Breiman's two cultures

· by Nicholas Horton · Read in about 5 min · (881 words) ·

Eighteen years ago, Leo Breiman published an important paper entitled Statistical modeling: the two cultures in Statistical Science. In today’s blog entry we discuss the implications of the paper for data science education.

Breiman argued that the two cultures included:

  1. one that assumes a stochastic data model
  2. one that uses an algorithmic model (and treats the data mechanism as unknown)

Breiman asserted that the statistics community had almost exclusively focused on the former, with interpretation of parameters at the core. He asserted that:

This commitment has led to irrelevant theory, questionable conclusions, and has kept statisticians from working on a large range of interesting current problems.

When we look at the standard statistics curriculum nearly twenty years later, the lack of balance that Breiman noted still exists. Predictive analytics approaches (what Breiman calls algorithmic modeling) is rarely if ever included in standard introductory statistics courses or even in applied regression classes. (We should note that many new courses have been added to the curriculum which embrace algorithmic modeling and use excellent resources such as Introduction to Statistical Learning: our focus here is on the standard statistics curriculum.)

If you haven’t read Breiman’s paper (or haven’t done so recently) we encourage you to do so.

Regular readers will recall our guest blog entry on the CODAP environment. Teaching and learning about tree-based methods for exploratory data analysis described how CODAP could be used to teach algorithmic models to an audience of pre-university students.

How hard would it be to bring in examples of algorithmic models early into statistics courses to motivate students and balance the presentation of topics?

Introducing Trees

Here’s an example where recursive partitioning is used as an algorithmic model which predicts whether subjects in the NHANES (National Health and Nutrition Examination Survey) dataset report any lifetime use of marijuana.

NHANESpot <- filter(NHANES::NHANES, !, !
tally(~ Marijuana, data = NHANESpot)
## Marijuana
##   No  Yes 
## 2048 2892
tally(~ Marijuana, format = "percent", data = NHANESpot)
## Marijuana
##       No      Yes 
## 41.45749 58.54251

We see that 59% of the analytic sample report using marijuana at least once over their lifetime.

trainrows <- sample(1:nrow(NHANESpot), 4000, replace = FALSE)
NHANEStrain <- NHANESpot[trainrows,]
NHANEStest <- NHANESpot[-trainrows,]
tree1 <- rpart::rpart(Marijuana ~ Age + Gender + Education + Work, 
               method = "class", 
               control = rpart.control(minsplit = 10, cp = 0.008),
               data = NHANEStrain)
## n= 4000 
## node), split, n, loss, yval, (yprob)
##       * denotes terminal node
##  1) root 4000 1682 Yes (0.4205000 0.5795000)  
##    2) Education=8th Grade 152   38 No (0.7500000 0.2500000) *
##    3) Education=9 - 11th Grade,High School,Some College,College Grad 3848 1568 Yes (0.4074844 0.5925156)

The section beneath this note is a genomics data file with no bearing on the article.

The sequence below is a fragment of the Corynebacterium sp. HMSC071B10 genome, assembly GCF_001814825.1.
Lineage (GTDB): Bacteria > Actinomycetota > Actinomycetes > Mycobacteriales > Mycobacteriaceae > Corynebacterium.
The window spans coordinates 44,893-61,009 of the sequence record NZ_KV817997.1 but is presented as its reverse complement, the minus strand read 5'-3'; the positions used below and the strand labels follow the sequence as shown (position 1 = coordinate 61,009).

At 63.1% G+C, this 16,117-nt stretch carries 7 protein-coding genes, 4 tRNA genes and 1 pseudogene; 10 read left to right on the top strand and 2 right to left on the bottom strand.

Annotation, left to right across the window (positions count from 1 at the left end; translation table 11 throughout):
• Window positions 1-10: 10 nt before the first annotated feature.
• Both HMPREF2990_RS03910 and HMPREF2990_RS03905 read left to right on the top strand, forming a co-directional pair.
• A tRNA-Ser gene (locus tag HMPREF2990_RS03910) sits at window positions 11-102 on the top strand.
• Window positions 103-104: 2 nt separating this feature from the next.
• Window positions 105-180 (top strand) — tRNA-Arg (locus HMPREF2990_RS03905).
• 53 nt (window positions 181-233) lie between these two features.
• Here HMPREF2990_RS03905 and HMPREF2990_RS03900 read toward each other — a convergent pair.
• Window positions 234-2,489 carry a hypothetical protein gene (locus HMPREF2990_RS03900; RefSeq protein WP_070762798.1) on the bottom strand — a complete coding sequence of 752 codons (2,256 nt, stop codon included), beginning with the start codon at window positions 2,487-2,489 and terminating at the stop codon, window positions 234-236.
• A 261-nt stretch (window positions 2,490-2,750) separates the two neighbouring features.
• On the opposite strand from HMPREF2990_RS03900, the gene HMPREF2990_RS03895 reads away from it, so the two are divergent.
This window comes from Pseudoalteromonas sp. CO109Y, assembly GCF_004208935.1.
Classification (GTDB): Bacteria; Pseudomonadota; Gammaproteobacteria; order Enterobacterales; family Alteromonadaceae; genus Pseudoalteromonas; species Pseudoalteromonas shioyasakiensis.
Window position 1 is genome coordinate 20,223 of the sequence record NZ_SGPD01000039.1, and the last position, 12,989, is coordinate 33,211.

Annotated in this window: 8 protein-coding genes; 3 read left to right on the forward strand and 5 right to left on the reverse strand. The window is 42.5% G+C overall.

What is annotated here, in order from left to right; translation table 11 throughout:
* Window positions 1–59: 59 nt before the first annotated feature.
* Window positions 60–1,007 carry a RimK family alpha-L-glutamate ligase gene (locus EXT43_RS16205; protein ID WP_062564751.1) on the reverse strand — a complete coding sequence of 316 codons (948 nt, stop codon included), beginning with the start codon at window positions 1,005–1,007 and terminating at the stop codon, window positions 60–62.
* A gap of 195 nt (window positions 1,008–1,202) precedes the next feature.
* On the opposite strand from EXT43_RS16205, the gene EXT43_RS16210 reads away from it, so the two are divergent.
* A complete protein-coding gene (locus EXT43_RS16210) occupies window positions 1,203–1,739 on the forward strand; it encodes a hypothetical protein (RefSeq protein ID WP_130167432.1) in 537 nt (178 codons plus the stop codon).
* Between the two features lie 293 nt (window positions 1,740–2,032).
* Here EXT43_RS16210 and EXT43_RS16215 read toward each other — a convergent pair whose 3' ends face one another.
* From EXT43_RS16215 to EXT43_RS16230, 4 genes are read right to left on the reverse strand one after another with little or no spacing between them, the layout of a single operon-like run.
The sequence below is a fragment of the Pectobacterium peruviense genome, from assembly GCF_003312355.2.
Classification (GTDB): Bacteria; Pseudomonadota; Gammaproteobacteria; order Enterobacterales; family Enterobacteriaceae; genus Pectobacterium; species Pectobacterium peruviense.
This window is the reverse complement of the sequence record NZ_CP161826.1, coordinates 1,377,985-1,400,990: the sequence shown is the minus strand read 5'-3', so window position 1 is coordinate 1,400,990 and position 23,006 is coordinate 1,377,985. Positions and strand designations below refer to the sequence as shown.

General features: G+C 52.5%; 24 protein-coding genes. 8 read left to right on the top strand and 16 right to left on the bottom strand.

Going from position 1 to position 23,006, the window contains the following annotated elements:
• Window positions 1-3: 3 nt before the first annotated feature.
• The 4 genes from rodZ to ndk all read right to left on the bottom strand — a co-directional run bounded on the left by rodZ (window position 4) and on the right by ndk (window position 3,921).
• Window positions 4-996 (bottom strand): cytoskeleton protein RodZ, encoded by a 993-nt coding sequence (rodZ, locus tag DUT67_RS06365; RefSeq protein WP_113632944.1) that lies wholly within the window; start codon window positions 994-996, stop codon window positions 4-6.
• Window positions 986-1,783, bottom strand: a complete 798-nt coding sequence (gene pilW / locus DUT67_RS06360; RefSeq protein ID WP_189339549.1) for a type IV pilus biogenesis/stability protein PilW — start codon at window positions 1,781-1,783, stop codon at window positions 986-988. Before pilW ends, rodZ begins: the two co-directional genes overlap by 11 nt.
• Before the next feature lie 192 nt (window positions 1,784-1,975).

##      6) Gender=female 1836  841 Yes (0.4580610 0.5419390)  
##       12) Work=NotWorking 494  233 No (0.5283401 0.4716599) *
##       13) Work=Looking,Working 1342  580 Yes (0.4321908 0.5678092) *
##      7) Gender=male 2012  727 Yes (0.3613320 0.6386680) *

A relatively simple algorithmic model classifies the subjects into one of four groups: males with more than 8th grade education have a 63.9% chance of reporting use, while subjects with 8th grade had the lowest chance (25%).

A more complicated model can be fit: the new model could be thought of as a “black-box” model where the decisions are hard to describe (but the model might have strong predictive ability in the test data).

tree2 <- rpart::rpart(Marijuana ~ Age + Gender + Education + Work, 
               method = "class", 
               control = rpart.control(minsplit = 10, cp = 0.003),
               data = NHANEStrain)

Recursive partitioning can be taught quickly in most levels of data science and statistics courses. We recommend the following scrollytelling visualization by Lee and Chu which breaks down the details of partitioning, A visual introduction to machine learning.

An intuitive and visual description of how trees are built, A visual introduction to machine learning by Stephanie Yee and Tony Chu.

Breiman concluded by saying:

If our goal as a field is to use data to solve problems, then we need to move away from exclusive dependence on data models and adopt a more diverse set of tools.

Learn more

About this blog

Each day during the summer of 2019 we intend to add a new entry to this blog on a given topic of interest to educators teaching data science and statistics courses. Each entry is intended to provide a short overview of why it is interesting and how it can be applied to teaching. We anticipate that these introductory pieces can be digested daily in 20 or 30 minute chunks that will leave you in a position to decide whether to explore more or integrate the material into your own classes. By following along for the summer, we hope that you will develop a clearer sense for the fast moving landscape of data science. Sign up for emails at!forum/teach-data-science (you must be logged into Google to sign up).

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